For many of us, last week was a week full of gut-wrenching emotion. No, I’m not talking about the Republican Convention in Tampa, although parts of the GOP’s Platform give women and birth control advocates a lot to cry about. Two news stories from this past week --- one making national headlines and one in The State newspaper --- have sad and chilling parallels. Together, they illustrate the potential horrific results of unintended pregnancies and undesired motherhood. Not only for young women who become mothers involuntarily, before they are ready to embrace the responsibilities inherent in parenthood, but also for the children, who all-too-often end up victims. To many of us, these two stories also underscore our nation’s moral imperative for more (and certainly not less) birth control.
Casey Anthony reemerged into the spotlight after having served one year of probation for a 2010 check fraud conviction in Florida. Miss Anthony was acquitted last summer of killing her 2-year-old daughter Caylee, a baby from an accidental pregnancy who was last seen alive with her young mother in early June 2008. Following their verdict, several jurors explained their not-guilty verdict, which some described as “digusting”. Casey Anthony had successfully thwarted the police investigation by refusing to answer questions, lying, misleading police (only a misdemeanor). Prosecutors had been unable to establish the time and cause of Caylee’s death beyond a shadow of a doubt, and Miss Anthony’s defense attorney Jose Baez convinced jurors that they had no legal grounds on which to convict her of first-degree murder or even child abuse. This week, Casey Anthony is a free woman at age 26. She may be Zinah Jennings’ American idol.
Zinah Jennings, 23, has been charged in South Carolina with unlawful conduct toward a child due to the disappearance of her one-year-old son, Amir, in November 2011. Like Casey Anthony, Miss Jennings at first laid low, avoiding her family and their questions about the child’s whereabouts. Like Casey Anthony, Miss Jennings has obstructed the investigation by giving conflicting accounts about where she last saw Amir. Casey Anthony told investigators that she had left Caylee with one or more babysitters, although she struggled to remember the babysitters’ names; Miss Jennings assures people that she left Amir in safe hands, but she can’t or won’t say in whose hands. It’s almost as though Casey Anthony has provided a “how to” book for women who didn’t want to end a pregnancy but do want to end motherhood.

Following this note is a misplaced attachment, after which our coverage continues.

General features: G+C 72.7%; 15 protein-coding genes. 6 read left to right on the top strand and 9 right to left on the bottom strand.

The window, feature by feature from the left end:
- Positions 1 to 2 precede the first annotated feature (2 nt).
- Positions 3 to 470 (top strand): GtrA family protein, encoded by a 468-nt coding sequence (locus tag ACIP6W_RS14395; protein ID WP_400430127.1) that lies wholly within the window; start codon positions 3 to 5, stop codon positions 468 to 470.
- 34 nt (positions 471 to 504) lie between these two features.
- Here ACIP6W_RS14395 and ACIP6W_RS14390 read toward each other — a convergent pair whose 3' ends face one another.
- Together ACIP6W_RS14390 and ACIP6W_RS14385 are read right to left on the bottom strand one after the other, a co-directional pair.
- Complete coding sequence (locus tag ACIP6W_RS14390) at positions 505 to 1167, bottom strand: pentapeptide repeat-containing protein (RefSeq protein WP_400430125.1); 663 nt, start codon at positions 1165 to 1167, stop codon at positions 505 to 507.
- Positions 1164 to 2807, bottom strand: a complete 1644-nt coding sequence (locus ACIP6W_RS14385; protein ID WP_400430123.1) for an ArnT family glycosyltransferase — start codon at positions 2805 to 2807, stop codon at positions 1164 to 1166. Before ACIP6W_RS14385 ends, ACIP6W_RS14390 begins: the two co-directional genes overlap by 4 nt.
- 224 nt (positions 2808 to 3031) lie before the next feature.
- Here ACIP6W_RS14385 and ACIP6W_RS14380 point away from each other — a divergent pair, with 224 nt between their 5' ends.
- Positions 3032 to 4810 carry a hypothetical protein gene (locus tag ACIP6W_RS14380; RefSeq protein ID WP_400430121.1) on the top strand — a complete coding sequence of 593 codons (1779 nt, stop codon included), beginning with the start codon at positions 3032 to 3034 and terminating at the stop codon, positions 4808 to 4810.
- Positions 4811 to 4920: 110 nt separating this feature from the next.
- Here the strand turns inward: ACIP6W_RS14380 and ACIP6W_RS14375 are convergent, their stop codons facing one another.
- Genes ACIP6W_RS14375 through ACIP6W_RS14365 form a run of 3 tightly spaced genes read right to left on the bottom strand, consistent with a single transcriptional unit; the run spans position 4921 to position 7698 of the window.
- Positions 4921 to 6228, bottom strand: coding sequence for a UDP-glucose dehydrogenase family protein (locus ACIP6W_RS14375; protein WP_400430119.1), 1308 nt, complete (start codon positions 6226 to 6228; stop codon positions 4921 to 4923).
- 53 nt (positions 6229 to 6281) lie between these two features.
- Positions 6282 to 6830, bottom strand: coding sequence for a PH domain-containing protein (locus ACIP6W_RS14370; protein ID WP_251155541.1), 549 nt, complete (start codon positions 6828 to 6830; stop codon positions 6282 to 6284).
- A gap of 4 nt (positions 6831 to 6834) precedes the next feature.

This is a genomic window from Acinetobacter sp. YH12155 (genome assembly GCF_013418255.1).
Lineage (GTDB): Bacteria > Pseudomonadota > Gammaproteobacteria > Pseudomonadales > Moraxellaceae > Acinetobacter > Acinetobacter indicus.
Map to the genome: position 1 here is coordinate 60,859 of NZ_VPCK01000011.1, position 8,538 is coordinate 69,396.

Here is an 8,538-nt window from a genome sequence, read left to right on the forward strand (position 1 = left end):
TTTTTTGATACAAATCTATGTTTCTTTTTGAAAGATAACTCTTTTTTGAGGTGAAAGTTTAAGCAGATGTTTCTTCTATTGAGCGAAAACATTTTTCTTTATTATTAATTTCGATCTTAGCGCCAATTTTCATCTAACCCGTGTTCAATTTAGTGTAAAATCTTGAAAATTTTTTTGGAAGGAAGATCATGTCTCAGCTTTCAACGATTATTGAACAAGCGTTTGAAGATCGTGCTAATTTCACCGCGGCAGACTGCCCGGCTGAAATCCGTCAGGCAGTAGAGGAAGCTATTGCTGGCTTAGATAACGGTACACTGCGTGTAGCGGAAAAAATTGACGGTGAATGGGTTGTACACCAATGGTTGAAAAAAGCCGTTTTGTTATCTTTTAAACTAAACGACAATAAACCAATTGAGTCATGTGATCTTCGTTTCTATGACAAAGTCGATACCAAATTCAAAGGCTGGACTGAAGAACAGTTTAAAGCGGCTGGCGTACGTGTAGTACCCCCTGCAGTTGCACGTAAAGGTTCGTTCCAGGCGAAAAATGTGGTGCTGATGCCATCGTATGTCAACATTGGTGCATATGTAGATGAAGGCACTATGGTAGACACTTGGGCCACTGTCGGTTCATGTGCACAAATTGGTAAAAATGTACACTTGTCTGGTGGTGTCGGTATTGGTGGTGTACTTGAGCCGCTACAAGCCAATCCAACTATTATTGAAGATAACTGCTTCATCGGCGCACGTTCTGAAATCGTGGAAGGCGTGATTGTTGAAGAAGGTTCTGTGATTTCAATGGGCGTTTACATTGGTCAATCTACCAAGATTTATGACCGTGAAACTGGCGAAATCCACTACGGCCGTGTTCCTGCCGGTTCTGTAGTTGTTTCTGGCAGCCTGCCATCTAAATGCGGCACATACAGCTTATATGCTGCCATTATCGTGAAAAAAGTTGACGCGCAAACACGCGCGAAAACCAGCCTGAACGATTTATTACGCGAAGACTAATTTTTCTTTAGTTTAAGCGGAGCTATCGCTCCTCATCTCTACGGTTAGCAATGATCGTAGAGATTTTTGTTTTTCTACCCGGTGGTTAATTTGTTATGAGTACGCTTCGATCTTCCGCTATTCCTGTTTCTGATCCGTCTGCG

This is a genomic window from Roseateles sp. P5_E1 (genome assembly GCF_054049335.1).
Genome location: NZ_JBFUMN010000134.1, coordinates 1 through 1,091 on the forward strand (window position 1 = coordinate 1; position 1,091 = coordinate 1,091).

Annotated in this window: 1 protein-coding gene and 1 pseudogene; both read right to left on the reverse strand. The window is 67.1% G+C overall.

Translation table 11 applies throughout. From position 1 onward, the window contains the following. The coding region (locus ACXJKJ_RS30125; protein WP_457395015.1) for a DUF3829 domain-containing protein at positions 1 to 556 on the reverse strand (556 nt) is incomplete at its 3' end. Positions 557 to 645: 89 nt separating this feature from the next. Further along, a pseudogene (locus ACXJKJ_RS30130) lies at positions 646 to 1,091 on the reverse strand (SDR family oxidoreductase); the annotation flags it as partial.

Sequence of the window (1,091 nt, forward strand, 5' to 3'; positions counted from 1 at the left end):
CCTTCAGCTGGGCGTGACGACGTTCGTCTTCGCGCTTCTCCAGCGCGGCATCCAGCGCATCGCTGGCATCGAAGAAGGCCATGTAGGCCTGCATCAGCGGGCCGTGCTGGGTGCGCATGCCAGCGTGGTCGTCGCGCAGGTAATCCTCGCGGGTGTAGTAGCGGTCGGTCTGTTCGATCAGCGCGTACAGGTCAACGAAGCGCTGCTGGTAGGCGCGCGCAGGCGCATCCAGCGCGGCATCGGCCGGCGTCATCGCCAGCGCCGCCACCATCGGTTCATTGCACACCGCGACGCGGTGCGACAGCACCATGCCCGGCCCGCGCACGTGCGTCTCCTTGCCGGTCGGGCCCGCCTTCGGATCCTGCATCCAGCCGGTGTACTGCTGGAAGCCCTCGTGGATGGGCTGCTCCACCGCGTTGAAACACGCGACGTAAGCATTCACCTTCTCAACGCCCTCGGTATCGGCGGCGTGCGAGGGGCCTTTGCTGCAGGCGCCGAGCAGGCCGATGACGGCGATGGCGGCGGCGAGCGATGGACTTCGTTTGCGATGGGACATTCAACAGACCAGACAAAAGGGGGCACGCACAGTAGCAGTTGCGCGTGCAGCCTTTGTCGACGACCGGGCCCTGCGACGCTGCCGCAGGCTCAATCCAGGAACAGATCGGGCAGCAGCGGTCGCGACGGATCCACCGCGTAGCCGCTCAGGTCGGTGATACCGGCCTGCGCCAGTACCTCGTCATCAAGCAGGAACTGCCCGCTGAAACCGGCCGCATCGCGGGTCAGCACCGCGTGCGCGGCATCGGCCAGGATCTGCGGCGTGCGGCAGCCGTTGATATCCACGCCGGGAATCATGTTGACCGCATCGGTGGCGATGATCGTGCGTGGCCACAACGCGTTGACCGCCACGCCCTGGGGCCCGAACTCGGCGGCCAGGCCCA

It will be awhile before we know the end of this story and whether Zinah Jennings will be absolved of wrong-doing as Casey Anthony was: The trial was delayed last week after Miss Jennings, who has been diagnosed with depression, became a mother again. This time she gave birth to a baby girl.
Juxtapose these two stories with a third case of another young woman named Bei Bei Shuai. Similar to Miss Jennings, Bei Bei Shuai was abandoned by the father of her baby and became depressed over her unwanted pregnancy. However, in Miss Shuai’s case, depression, plus shame and disgrace within her Asian-American community, led her to attempt suicide. She ingested rat poison, and although she survived, her baby did not. Bei Bei Shuai was charged with murder and was incarcerated for more than a year without bail awaiting trial. Protests from 80 leading medical, public health, health advocacy organizations and experts --- who oppose women being imprisoned as murderers as a result of pregnancy losses --- were not enough to sway Indiana’s Supreme Court, which upheld the Indiana Court of Appeals’ decision that women who experience pregnancy losses may be charged with murder. Legal experts say that this decision could have far-reaching implications for women who suffer miscarriages, stillbirths, smoke or drink alcohol while pregnant, or elect to have vaginal births after Cesareans.
No matter what you or I or anybody else think would be appropriate justice in any of these three cases, no matter how we feel about abortion personally, can we agree that America would be better off if young women only became pregnant when they intended to? Can we imagine how much healthier our families and our nation would be if every baby born could be wanted, nurtured and protected? This is not an impossible dream: Broad-based public health campaigns promoting birth control have been successful in other countries --- the United Kingdom is a great example, where unintended pregnancy rates have plummeted.
Why can’t the political parties of “We Can Do Better” and “Yes We Can” do more for America’s young women and families, who everybody agrees are the keys to our future? Want to have fewer single mothers on Medicaid? WE CAN DO BETTER. Want to reduce child abuse? YES WE CAN. In 2012, we know the science, and we have the medicine: Can America find the collective will to embrace pregnancy prevention as fundamental to public health and social health? When will we, as voters and taxpayers, insist upon this?